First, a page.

Carvins Cove Natural Reserve

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Carvins Cove Natural Reserve
Carvins Cove Natural Reserve is located in Virginia
Carvins Cove Natural Reserve
Location within Virginia
Type Municipal park
Location Botetourt and Roanoke counties, Virginia
Nearest city Roanoke, Virginia
Coordinates 37°23′12″N 79°56′59″W / 37.38659°N 79.949752°W / 37.38659; -79.949752Coordinates: 37°23′12″N 79°56′59″W / 37.38659°N 79.949752°W / 37.38659; -79.949752
Area 12,700 acres (51 km2)
Operated by
Open All year

Carvins Cove Natural Reserve is a 12,700-acre (51 km2) city park in Botetourt and Roanoke counties, Virginia. Managed by the Western Virginia Water Authority and the City of Roanoke, it is the fifth-largest city park in the United States, and the second-largest city park managed by a municipality.[1]

History and ownership[edit]

In the 1930s, Carvins Creek was dammed to create the Carvins Cove Reservoir, which for many decades served as the primary water source for the City of Roanoke. A small rural community (called Carvins Cove) was displaced by the reservoir's creation, and some of its roads and housing foundations still become visible during droughts. A series of droughts in the late 1990s spurred the City of Roanoke and Roanoke County to create the Western Virginia Water Authority,[2] which consolidated their water delivery systems.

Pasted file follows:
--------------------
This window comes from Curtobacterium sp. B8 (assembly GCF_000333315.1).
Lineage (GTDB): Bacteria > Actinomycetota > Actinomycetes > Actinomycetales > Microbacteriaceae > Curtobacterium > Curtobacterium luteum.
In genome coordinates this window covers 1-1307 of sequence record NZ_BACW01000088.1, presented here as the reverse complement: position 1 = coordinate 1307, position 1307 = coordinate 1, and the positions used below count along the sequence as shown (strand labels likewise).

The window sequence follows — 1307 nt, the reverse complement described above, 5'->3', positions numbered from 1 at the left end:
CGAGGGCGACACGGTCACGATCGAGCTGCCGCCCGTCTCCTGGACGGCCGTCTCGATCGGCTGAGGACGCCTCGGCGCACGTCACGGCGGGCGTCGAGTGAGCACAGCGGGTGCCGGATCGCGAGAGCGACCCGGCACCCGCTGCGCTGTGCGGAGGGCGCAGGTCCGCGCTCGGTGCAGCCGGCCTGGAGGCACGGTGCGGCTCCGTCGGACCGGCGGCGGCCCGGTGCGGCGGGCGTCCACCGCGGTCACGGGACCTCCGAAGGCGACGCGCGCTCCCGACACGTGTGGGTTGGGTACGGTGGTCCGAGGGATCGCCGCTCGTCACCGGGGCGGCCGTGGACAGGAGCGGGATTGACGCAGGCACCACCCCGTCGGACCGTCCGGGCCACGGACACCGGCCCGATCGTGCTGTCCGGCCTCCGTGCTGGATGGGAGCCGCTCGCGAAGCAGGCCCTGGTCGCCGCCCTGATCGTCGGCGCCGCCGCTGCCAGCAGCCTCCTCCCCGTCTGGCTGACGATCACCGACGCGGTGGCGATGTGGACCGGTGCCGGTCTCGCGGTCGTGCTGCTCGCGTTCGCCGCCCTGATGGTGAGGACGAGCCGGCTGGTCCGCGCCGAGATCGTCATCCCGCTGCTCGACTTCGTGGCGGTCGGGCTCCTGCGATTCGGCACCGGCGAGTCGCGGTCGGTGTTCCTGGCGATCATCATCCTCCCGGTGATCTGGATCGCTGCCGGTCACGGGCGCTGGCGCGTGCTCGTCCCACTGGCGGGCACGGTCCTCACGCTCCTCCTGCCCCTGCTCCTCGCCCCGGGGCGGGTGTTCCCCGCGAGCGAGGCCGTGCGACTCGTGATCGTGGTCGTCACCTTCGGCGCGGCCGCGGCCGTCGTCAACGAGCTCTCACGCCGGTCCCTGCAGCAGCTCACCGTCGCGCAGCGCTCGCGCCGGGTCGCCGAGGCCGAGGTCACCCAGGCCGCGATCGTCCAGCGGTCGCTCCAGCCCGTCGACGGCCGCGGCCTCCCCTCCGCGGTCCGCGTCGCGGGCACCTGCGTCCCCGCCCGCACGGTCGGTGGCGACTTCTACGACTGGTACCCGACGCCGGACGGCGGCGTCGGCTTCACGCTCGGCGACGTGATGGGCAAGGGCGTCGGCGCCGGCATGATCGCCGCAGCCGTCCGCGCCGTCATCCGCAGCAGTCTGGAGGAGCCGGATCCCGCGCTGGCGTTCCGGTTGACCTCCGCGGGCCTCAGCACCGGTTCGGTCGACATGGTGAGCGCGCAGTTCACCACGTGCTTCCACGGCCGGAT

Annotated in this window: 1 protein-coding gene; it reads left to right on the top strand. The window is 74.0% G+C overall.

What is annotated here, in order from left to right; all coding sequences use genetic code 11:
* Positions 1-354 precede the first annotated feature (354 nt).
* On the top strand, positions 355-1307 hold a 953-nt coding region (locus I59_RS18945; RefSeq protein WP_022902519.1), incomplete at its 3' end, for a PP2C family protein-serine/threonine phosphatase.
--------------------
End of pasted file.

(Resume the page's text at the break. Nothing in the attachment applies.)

The 630-acre (2.5 km2) reservoir and the land below the 1,200-foot (370 m) contour are owned by the Authority; the land above the contour is owned by the City of Roanoke. In April 2008, Roanoke City Council placed 6,185 acres (25.03 km2) of Carvins Cove under a conservation easement donated to the Western Virginia Land Trust and the Virginia Outdoors Foundation. The easement protects much of the Cove from inappropriate development and is the largest ever recorded in the Commonwealth of Virginia.[3]


Recreational activities, such as mountain biking, hiking, and equestrian activities, are allowed around the reservoir. Boating and fishing are allowed on the reservoir itself, but there are strict limits to preserve water quality. The fear of zebra mussels motivated the city to apply the first restrictions in the early 1990s.[4]


  1. ^ "The 100 Largest City Parks" (PDF). The Trust for Public Land. Archived from the original (PDF) on 2008-06-25. Retrieved 2008-05-13. 
  2. ^ "History and Development". Western Virginia Water Authority. Archived from the original on 2006-05-18. Retrieved 2017-01-21. 
  3. ^ Easement protects land at Carvins Cove -
  4. ^ Encyclopædia Britannica Almanac 2006, pg. 272

External links[edit]